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Parasitology Research

, Volume 117, Issue 11, pp 3633–3638 | Cite as

Gametogony of Eimeria cameli in the small intestine of one-humped camel (Camelus dromedarius)

  • Jitender P. Dubey
  • Rolf K. Schuster
  • Joerg Kinne
Original Paper
  • 48 Downloads

Abstract

Domesticated Old World camels (Camelus dromedarius and Camelus bactrianus) are important for the economy of several countries in Asia, Africa, and the Arabian Peninsula, and coccidiosis is an important disease in camels. There is confusion concerning the species of coccidian parasites in camels and their life cycles. Although five species of Eimeria (E. cameli, E. rajasthani, E. dromedarii, E. bactriani, and E. pellerdyi) were named from camels, E. cameli is considered the most pathogenic. Here, development of gametogonic stages and oocysts of E. cameli are described in the lamina propria of the small intestines of naturally infected camels. Only sexual stages have been confirmed.

Keywords

Camel (Camelus dromedarius, C. bactrianusEimeria Gamonts Oocysts 

Notes

Acknowledgements

We are grateful to Fernando Antunes, Camila Cezar, Andressa Ferreira da Silva, and Oliver Kwok for their help.

Compliance with ethical standards

Conflict of interest

The authors declare that they have no conflict of interest.

Ethical statement

All applicable international, national, and institutional guidelines for care and use of animals were followed. An Ethic Commission comprising four veterinarians of the Central Veterinary Research Laboratory (CVRL) and a government veterinarian from the Ministry of Climate Change and Environment (MOCCAE), United Arab Emirates, follow the Ministerial Decree No. 384 of the year 2008 on the executive by-law of the Federal Law No. 16 of the year 2007 concerning animal welfare. The welfare of all experimental animals and treatment of them conducted by the CVRL are reviewed and approved by the Animal Ethic Committee of CVRL and MOCCAE of the United Arab Emirates (permit number 550353).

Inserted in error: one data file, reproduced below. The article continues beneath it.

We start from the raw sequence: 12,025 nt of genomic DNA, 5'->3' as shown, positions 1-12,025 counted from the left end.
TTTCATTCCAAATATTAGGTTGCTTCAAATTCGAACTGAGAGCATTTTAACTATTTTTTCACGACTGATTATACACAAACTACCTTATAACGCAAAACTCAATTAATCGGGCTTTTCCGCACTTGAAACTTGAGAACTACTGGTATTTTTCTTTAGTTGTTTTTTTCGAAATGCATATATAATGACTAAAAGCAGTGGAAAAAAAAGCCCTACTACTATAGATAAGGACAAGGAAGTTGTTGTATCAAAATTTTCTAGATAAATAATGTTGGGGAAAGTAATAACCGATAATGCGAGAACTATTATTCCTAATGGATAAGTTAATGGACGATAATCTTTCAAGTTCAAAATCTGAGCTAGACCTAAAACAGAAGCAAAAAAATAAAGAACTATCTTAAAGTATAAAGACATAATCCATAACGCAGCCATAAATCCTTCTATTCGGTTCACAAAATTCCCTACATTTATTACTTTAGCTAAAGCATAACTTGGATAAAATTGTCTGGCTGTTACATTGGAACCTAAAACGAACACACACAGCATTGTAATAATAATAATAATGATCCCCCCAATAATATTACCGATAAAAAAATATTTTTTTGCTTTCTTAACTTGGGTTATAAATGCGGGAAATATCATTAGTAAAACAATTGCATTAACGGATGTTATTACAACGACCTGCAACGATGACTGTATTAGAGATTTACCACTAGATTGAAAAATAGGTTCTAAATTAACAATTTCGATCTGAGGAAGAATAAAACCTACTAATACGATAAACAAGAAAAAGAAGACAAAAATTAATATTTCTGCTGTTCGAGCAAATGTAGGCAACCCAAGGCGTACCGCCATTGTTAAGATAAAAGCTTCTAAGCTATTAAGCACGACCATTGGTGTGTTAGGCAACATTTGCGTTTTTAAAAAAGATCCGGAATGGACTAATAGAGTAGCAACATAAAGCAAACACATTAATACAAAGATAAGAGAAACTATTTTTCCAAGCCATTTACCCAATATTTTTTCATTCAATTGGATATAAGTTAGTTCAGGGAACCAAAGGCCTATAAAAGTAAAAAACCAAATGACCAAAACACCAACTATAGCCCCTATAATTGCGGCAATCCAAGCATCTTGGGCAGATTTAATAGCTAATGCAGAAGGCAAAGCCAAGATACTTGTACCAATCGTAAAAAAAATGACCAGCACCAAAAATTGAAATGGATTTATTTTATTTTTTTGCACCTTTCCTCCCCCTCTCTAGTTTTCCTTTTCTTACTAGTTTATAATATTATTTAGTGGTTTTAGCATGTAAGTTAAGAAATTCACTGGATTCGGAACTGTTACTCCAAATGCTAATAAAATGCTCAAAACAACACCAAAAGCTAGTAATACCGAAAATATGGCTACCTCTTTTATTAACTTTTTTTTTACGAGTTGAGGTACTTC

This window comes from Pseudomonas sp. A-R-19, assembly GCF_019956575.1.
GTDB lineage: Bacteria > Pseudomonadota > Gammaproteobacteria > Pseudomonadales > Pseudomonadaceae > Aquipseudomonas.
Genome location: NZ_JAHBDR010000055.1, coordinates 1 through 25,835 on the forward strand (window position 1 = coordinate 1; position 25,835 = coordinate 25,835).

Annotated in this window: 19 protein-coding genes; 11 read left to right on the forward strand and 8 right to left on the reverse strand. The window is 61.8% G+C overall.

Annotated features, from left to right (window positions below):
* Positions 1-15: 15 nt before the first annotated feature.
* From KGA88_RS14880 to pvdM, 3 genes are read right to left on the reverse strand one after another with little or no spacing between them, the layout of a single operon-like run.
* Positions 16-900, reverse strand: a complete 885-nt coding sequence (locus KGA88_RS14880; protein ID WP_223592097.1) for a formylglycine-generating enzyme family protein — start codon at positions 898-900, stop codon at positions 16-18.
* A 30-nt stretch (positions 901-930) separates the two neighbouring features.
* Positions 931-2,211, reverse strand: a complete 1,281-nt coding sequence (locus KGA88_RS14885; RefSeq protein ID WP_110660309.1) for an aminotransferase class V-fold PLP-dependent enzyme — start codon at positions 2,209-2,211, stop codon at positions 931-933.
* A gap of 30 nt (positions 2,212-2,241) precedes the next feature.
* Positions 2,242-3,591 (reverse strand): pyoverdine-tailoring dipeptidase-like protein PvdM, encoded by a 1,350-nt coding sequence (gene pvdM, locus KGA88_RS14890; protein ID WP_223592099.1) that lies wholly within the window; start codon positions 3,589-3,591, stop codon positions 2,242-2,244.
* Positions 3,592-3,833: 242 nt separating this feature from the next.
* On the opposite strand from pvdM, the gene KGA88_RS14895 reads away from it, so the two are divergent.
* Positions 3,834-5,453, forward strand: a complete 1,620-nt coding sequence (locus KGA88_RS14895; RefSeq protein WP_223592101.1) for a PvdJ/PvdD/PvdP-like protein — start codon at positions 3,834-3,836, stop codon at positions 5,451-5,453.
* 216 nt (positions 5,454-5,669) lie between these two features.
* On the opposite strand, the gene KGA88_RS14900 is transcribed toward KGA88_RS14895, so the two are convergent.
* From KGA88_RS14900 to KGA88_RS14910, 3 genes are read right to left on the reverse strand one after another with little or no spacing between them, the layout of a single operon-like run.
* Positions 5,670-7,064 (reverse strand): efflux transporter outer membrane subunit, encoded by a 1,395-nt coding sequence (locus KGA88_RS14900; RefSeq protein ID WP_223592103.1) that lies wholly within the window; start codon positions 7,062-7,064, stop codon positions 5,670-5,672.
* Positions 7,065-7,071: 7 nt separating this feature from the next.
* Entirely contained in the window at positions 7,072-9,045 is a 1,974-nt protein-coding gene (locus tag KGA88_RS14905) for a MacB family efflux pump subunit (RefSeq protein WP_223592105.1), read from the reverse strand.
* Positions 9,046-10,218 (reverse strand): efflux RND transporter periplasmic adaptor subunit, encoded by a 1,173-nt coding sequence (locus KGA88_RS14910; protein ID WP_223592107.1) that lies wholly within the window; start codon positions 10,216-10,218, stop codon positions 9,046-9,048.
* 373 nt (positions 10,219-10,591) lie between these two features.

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Copyright information

© This is a U.S. Government work and not under copyright protection in the US; foreign copyright protection may apply 2018

Authors and Affiliations

  • Jitender P. Dubey
    • 1
  • Rolf K. Schuster
    • 2
  • Joerg Kinne
    • 2
  1. 1.Animal Parasitic Diseases Laboratory, Beltsville Agricultural Research Center, Agricultural Research ServiceUnited States Department of AgricultureBeltsvilleUSA
  2. 2.Central Veterinary Research LaboratoryDubaiUAE

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